Don’t pay attention to the man behind the curtain. There’s nothing to see here. It isn’t difficult to tell that everything is not as it seems in Sanctum. In “The Face Behind the Glass”, the Primes go to great efforts to make everything happy and celebratory, but that creeping sense of dread isn’t far behind.
The theme of “The Face Behind the Glass” is redemption. In this future society thousands of light-years away from Earth with its religion that’s eerily like Catholicism, it is Naming Day, and Naming Day is about rebirth. This leads to an amends tour from Clarke, who first approaches Raven, then Bellamy, to apologize for leaving them to die in the fighting pits. Clarke wants to use this as a chance to start over…which is sadly a tale we’ve heard before. The 100 is nothing if not cyclical. Something tells me that by the end of the season, Clarke will have yet another impossible choice to make.
Just once, it would be nice if someone else had to make the impossible choice.
Octavia also seems to be out for redemption, doing her best to protect Rose from the Children of Gabriel. (Although I’m sure this is at least partially self-serving, as an attempt to barter her way back into Sanctum.) Unfortunately, her efforts are in vain. A rescue mission launched by Rose’s bodyguard, with the help of Diyoza, goes awry and Rose is caught in the crossfire. I suspect that this death will put another crack in Octavia’s humanity. She looked legitimately gutted that the little girl was killed, and this was after she broke someone’s neck.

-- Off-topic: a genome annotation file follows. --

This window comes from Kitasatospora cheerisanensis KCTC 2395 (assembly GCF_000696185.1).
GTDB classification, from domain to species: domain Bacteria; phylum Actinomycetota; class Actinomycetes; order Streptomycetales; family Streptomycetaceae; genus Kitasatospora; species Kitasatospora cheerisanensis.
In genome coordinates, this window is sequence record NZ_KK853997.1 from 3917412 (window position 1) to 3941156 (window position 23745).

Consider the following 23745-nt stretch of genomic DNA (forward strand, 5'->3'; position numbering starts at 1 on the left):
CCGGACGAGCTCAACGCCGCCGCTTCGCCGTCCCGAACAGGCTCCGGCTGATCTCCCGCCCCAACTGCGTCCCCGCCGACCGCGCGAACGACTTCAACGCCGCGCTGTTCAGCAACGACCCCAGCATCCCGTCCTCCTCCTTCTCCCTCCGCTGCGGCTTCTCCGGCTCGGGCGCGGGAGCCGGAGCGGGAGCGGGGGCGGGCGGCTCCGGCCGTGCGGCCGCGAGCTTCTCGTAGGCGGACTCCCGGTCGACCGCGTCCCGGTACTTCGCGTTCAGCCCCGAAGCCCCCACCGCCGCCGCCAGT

The unnecessarily fast-paced romances in “The Face Behind the Glass” have made this the most CW that The 100 has been in years. Jordan has some serious game for a guy who only lived with his parents on a spaceship for most of his life. Raven seems to be moving on fairly quickly from Shaw. Clarke makes goo-goo eyes at the handsome doctor. But at least two of these relationships are relative to the plot. Handsome doctor Cillian is a spy for the Children of Gabriel, and Delilah’s cold reaction to Jordan after her “ascension” indicates that there is something sinister behind the ritual.
What is so sinister? The Primes have their own Flames – one for each person. But unlike the Flame that Madi is currently hosting, their consciousnesses don’t mingle; the Prime completely takes over the host’s mind. And now, one of those is in Clarke.
There are a few ways that this could go. One is that Clarke’s previous experience with the Flame better enables her to fight back against Josephine’s consciousness. Another is that if they are able to remove the Flame, Clarke will return to normal. The third, which I find the least likely, is that Clarke is just gone, and we get Josephine for the rest of the series. I doubt they will do that; you don’t spend five seasons developing a strong-willed, independent female character only to get rid of her. So my money is on one of the first two, and I’m not sure which one I’d prefer. Perhaps a combination of the two.
Have you seen “The Face Behind the Glass”? What did you think? Is Clarke gone for good? How long will it take for someone to realize that isn’t Clarke?
Author: Jamie Sugah
Jamie has a BA in English with a focus in creative writing from The Ohio State University. She self-published her first novel, The Perils of Long Hair on a Windy Day, which is available through Amazon. She is currently an archivist and lives in New York City with her demon ninja vampire cat. She covers television, books, movies, anime, and conventions in the NYC area.
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